(Phys.org)—On the road towards creating smaller and smaller electronic devices, silicon blocks the way by limiting the smallness of the electronic components that can be constructed with it. A promising way forward has been found by using carbon instead and its study has resulted in a rapidly growing field…
Ever since graphene was first isolated a few years ago, this quasi-two-dimensional network made up of a single layer of carbon atoms has been considered the magic material. Not only is graphene mechanically highly resilient, it also provides an interesting basis for new spintronic components that exploit the magnetic moment of conduction electrons.
(Phys.org)—Researchers using x-rays to study a single-atom-thick layer of carbon, called graphene, have learned new information about its atomic bonding and electronic properties when the material is “doped” with nitrogen atoms. They show that synchrotron x-ray techniques can be excellent tools to study and better understand the behavior of doped graphene, which is being eyed for use as a promising contact material in electronic devices due to its many desirable traits, including a high conductivity and, most notably, tunable electronic properties.
(Phys.org)—A seamless graphene/nanotube hybrid created at Rice University may be the best electrode interface material possible for many energy storage and electronics applications.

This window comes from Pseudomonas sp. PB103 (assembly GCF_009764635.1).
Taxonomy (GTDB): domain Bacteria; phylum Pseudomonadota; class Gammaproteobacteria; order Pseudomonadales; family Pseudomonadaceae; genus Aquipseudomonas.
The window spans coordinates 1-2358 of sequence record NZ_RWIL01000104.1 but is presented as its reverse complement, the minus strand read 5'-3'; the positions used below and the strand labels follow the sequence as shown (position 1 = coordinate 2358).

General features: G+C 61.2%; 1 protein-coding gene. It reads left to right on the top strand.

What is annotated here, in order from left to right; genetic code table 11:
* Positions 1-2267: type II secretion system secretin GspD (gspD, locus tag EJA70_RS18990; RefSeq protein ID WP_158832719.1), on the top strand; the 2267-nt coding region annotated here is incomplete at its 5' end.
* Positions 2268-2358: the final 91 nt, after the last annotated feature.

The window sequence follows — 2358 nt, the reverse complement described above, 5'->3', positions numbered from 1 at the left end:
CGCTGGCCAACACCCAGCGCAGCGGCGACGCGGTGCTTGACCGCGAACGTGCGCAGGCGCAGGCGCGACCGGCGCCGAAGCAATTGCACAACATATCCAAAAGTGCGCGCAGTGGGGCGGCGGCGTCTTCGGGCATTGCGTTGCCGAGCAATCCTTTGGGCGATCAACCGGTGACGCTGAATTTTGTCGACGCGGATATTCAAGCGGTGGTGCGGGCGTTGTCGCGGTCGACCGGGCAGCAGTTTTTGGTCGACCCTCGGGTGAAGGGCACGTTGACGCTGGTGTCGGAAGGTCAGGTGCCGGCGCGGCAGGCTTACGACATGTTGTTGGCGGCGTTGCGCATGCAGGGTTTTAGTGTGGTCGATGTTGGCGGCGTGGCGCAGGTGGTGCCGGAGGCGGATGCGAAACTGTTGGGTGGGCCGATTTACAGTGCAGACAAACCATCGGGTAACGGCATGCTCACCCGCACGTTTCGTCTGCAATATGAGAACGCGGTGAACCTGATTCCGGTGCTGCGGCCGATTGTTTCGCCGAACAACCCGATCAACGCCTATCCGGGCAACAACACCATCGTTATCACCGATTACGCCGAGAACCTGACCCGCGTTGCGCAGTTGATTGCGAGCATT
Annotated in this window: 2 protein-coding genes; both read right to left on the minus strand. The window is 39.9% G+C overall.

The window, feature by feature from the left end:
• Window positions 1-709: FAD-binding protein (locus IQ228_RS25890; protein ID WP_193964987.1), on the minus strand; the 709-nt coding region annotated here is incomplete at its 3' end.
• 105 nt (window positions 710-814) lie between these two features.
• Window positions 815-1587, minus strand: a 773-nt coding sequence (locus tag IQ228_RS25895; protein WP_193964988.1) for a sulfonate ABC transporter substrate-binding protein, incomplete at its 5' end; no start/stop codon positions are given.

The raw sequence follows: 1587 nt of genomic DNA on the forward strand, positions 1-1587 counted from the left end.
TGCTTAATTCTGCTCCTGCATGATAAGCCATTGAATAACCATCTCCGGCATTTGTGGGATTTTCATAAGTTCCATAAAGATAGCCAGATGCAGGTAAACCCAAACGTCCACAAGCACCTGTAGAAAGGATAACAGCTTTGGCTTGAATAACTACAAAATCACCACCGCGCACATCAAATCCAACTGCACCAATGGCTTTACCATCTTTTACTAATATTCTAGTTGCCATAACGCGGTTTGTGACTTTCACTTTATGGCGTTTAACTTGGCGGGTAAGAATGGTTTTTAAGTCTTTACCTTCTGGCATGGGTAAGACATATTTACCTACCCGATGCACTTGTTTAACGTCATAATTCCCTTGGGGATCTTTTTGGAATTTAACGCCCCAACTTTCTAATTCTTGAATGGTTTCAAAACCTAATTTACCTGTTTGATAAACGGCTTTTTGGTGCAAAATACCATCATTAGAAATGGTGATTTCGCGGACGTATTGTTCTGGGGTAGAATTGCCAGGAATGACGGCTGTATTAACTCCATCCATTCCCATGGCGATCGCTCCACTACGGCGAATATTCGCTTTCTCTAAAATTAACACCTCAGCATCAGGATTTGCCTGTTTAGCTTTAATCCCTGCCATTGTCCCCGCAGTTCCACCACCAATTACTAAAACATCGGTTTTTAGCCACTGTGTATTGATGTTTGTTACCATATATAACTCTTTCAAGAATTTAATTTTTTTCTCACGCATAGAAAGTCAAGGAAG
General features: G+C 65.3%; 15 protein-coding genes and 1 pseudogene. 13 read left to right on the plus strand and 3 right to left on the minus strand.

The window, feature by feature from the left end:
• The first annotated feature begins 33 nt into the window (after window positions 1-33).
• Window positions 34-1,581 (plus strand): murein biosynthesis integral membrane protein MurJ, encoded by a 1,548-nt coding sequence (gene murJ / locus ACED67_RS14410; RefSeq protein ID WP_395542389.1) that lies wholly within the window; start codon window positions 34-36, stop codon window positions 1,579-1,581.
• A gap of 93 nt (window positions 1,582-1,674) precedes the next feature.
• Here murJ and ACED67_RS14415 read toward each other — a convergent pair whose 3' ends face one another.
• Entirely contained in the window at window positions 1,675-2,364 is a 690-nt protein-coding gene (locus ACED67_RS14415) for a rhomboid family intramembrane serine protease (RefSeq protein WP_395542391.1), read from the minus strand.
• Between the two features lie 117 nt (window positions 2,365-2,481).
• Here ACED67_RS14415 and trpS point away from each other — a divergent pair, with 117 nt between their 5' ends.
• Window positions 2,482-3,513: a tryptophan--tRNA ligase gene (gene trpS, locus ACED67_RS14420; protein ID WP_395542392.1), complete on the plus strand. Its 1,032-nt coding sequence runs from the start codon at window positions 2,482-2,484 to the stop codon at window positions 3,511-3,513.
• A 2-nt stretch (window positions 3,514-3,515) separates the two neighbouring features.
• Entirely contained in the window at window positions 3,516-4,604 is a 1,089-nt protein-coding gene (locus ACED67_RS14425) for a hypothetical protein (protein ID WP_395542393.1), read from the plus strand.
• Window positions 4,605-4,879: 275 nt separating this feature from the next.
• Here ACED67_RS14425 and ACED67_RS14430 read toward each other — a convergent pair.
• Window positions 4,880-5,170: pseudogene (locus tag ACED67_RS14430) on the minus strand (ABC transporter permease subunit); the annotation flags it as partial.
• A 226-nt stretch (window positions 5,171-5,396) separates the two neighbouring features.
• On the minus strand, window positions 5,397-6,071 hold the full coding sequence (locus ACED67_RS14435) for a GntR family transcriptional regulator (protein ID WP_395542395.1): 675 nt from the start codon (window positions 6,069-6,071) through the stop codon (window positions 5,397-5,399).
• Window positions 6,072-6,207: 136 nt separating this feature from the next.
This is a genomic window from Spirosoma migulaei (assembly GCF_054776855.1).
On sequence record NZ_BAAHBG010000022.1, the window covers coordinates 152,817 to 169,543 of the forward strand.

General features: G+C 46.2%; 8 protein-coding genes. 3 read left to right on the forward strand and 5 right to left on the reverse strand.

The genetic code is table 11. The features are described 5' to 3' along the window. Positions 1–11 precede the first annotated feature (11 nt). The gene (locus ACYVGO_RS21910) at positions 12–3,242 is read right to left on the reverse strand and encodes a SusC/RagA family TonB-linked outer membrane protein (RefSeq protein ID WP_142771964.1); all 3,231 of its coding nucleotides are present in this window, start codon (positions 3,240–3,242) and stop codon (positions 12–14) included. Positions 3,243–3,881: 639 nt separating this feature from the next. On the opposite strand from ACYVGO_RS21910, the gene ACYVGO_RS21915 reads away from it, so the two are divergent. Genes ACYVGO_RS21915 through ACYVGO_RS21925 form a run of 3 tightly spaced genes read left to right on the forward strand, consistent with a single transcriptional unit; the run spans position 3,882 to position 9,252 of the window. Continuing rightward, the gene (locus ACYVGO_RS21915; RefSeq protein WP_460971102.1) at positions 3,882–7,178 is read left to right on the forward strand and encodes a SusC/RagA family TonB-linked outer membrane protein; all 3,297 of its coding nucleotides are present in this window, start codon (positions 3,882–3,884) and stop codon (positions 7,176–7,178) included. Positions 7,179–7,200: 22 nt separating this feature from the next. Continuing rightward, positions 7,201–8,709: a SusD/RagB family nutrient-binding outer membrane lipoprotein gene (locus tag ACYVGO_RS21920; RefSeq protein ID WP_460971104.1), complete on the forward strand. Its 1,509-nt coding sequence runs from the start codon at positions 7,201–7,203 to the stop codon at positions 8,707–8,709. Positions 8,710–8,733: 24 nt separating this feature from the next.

Researchers at the Wyss Institute for Biologically Inspired Engineering at Harvard University have created more than 100 three-dimensional (3D) nanostructures using DNA building blocks that function like Lego® bricks—a major advance from the two-dimensional (2D) structures the same team built a few months ago.
Research led by RMIT University has shown that cheap, non-toxic nanoparticles can enhance radiotherapy treatments for cancer.
A completely new method of manufacturing the smallest structures in electronics could make their manufacture thousands of times quicker, allowing for cheaper semiconductors. The findings have been published in the latest issue of Nature.